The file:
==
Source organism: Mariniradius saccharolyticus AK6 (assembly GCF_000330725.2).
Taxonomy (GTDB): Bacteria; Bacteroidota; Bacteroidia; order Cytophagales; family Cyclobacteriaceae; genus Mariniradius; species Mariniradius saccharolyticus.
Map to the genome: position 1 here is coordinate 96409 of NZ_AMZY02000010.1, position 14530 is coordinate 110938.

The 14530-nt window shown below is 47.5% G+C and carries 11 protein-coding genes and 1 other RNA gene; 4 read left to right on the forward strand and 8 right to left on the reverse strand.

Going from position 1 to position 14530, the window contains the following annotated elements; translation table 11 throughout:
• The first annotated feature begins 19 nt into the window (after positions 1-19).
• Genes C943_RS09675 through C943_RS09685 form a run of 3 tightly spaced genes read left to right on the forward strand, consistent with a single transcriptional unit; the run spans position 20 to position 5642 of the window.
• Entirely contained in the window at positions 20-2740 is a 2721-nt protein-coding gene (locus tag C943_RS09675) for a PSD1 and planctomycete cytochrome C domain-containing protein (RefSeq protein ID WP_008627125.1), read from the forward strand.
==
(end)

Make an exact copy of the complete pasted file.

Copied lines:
Source organism: Mariniradius saccharolyticus AK6 (assembly GCF_000330725.2).
Taxonomy (GTDB): Bacteria; Bacteroidota; Bacteroidia; order Cytophagales; family Cyclobacteriaceae; genus Mariniradius; species Mariniradius saccharolyticus.
Map to the genome: position 1 here is coordinate 96409 of NZ_AMZY02000010.1, position 14530 is coordinate 110938.

The 14530-nt window shown below is 47.5% G+C and carries 11 protein-coding genes and 1 other RNA gene; 4 read left to right on the forward strand and 8 right to left on the reverse strand.

Going from position 1 to position 14530, the window contains the following annotated elements; translation table 11 throughout:
• The first annotated feature begins 19 nt into the window (after positions 1-19).
• Genes C943_RS09675 through C943_RS09685 form a run of 3 tightly spaced genes read left to right on the forward strand, consistent with a single transcriptional unit; the run spans position 20 to position 5642 of the window.
• Entirely contained in the window at positions 20-2740 is a 2721-nt protein-coding gene (locus tag C943_RS09675) for a PSD1 and planctomycete cytochrome C domain-containing protein (RefSeq protein ID WP_008627125.1), read from the forward strand.